In other words, UBR measures the ability to advance extra bases on balls in play. UBR does not factor stolen bases or caught stolen bases in to the equation.
Let’s pause for just a few words on the Brewers’ stolen base game this year. The Brewers have stolen 35 bases this year, good for 11th best in baseball and 5th most in the National League. That’s good, but what’s better is that the Brewers have the 3rd best stolen base percentage in baseball at an 80% success rate. Only Houston is better in the National League. The Astros have stolen successfully 85% of the time.
The Brewers have created offensive value with their stolen base prowess. Here’s why. In order to break even with stolen bases and create no value, you have to steal about 2.4-2.6 bases for every base you get caught attempting to steal. In terms of percentages, you have to have a steal success rate above 67% (or slightly more, depending on the overall run environment - click on that link) to make stealing bases worthwhile. The Brewers are well above that. In terms of runs it has created, and using Tom Tango’s estimates, the team has created about 2 extra runs so far this year via the stolen base. Using the 10 run rule, those 2 extra runs have created about 1/5th of a win. That’s something. If they keep up their stolen base pace, it could be a full run by the end of the year.
So Runnin’ Ron has the Brewers stealing bases effectively. Back to this UBR thing…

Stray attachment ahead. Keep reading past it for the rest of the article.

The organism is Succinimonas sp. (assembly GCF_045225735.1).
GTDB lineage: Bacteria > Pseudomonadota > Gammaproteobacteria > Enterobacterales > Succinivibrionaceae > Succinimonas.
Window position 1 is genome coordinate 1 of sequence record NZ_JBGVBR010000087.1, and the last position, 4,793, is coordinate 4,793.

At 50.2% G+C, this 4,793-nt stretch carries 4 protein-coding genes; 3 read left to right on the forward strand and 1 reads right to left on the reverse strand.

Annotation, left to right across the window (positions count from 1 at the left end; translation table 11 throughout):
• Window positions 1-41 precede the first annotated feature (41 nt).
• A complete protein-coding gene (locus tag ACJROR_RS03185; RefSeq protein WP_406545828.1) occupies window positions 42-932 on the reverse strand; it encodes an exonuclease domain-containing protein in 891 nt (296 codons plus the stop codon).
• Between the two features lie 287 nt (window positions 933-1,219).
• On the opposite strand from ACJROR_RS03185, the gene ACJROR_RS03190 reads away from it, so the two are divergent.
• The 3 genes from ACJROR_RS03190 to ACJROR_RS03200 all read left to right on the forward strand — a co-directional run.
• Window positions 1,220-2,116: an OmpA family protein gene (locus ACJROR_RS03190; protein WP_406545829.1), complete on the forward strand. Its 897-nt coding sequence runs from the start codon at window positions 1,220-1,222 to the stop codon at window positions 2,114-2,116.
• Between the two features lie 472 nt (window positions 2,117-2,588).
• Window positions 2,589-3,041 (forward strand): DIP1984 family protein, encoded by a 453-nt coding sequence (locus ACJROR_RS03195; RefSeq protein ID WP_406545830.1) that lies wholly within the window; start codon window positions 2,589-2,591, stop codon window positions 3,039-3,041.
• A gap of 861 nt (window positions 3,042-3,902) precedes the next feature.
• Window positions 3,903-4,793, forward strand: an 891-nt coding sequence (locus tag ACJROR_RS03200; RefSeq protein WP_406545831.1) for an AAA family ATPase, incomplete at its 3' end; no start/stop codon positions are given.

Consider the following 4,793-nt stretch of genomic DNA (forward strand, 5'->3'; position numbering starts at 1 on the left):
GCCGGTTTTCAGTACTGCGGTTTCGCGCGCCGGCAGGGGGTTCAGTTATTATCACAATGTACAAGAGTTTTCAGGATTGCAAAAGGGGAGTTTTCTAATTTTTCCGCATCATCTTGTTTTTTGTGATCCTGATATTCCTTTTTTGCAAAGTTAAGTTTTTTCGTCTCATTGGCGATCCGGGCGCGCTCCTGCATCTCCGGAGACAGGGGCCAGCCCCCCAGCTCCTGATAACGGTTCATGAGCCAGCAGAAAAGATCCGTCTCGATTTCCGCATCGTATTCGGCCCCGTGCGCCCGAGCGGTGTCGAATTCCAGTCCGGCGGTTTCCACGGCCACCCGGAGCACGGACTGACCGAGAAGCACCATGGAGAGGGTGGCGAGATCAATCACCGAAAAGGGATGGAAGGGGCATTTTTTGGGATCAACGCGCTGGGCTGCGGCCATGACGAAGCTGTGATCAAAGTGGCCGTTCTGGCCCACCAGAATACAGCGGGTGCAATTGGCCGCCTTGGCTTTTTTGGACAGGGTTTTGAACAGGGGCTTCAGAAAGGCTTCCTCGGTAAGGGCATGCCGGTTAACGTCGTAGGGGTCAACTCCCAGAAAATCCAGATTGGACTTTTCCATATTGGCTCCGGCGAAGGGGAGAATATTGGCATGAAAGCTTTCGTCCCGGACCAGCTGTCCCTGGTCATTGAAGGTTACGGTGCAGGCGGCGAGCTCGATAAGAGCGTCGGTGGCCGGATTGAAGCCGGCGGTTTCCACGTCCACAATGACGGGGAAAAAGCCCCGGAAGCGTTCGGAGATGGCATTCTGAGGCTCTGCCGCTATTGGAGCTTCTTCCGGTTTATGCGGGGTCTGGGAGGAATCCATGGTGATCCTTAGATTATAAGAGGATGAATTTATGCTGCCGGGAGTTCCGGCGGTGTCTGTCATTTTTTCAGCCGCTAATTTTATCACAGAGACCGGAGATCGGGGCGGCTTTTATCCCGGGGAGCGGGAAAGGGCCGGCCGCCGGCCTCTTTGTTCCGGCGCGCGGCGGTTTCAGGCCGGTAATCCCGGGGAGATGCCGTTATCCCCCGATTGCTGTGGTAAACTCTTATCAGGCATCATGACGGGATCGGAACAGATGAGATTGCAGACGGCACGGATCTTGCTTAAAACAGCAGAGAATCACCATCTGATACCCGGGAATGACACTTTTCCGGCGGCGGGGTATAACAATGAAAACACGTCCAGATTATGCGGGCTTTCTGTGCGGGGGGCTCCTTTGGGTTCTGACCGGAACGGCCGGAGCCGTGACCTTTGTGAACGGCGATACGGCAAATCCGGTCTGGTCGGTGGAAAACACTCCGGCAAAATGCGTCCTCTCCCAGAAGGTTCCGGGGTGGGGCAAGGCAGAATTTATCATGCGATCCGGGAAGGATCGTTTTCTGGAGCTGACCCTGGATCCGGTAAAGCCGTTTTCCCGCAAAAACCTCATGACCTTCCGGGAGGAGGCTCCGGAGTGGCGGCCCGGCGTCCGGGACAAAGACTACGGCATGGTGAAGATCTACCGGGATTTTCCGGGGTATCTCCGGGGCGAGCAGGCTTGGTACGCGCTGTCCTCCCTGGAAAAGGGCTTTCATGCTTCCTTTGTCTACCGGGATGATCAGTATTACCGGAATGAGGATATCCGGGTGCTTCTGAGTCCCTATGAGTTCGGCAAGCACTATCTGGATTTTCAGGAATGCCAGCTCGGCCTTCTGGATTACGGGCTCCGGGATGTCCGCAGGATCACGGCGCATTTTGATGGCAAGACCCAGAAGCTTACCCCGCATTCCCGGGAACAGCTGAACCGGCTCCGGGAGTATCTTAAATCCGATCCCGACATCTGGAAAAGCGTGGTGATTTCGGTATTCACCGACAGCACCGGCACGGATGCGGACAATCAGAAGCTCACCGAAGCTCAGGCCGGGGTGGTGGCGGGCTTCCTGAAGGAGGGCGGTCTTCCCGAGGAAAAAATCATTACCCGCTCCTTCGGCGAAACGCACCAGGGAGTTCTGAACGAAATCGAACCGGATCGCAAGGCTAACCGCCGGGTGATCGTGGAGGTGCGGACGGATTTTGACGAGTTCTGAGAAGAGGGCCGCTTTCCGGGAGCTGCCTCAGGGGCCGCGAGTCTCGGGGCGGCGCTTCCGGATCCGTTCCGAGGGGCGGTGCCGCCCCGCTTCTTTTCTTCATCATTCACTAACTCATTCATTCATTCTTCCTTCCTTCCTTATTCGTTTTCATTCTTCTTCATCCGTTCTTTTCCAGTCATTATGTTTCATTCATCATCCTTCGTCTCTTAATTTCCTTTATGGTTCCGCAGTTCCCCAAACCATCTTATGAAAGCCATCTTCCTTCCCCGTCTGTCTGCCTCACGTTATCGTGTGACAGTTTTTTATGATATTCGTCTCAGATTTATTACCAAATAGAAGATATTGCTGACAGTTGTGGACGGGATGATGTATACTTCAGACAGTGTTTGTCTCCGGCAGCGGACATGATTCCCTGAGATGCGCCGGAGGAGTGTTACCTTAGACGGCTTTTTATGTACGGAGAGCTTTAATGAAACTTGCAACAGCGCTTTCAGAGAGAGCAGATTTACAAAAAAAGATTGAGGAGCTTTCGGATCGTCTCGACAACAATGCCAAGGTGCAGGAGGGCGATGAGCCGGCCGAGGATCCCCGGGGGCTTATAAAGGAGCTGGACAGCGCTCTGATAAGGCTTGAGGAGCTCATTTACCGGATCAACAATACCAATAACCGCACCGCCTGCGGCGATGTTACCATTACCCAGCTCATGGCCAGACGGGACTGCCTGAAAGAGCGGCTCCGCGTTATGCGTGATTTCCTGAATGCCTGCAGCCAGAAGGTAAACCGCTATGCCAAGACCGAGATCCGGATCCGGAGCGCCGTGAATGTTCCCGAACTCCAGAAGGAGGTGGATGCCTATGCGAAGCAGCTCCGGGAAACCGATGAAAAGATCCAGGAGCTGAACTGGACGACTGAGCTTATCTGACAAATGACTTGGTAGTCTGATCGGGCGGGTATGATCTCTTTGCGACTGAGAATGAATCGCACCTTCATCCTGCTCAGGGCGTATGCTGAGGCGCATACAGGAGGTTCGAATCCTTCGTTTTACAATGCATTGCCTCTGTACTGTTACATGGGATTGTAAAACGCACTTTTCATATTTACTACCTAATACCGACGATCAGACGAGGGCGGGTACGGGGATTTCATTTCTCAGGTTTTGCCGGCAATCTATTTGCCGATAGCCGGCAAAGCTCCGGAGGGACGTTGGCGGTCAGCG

Again, UBR measures how well a baserunner (or a team of them) advances on balls in play. And by UBR, the Brewers, as a team, haven’t been very good. The club’s aggregate UBR is -2.8 RAR (runs above replacement - in this case, runs below replacement). That’s good for 5th worst in baseball, 3rd worst in the National League. They are one of 15 MLB teams with a UBR under the replacement level of zero.
There are two important points I want to make about the Brewers’ UBR:
- Adding in the Brewers’ stolen base success mitigates the -2.8 UBR RAR somewhat, making the total running game value somewhere around -0.8 RAR.
- We need to break down the team UBR to individual player UBR to see who’s responsible for this.
Who is responsible for the Brewers’ crappy UBR? Two people, primarily: Casey McGehee and Prince Fielder. Remembering that the Brewers’ aggregate UBR is -2.8, McGehee and Fielder combine for a whopping -6.0 UBR about two months into the season. In other words, they have sucked a lot of offensive value out of the club and all of the value out of the running game. The only other Brewers regular with a negative UBR is Carlos Gomez, and he’s at -0.1, or just about replacement level.
To make matters worse, Rob Neyer pointed out today that by UBR, Prince Fielder has been the worst baserunner in baseball since the beginning of the 2008 season. It is not likely he’ll become a good baserunner for the remainder of the season. Oh well, at least his contract is up.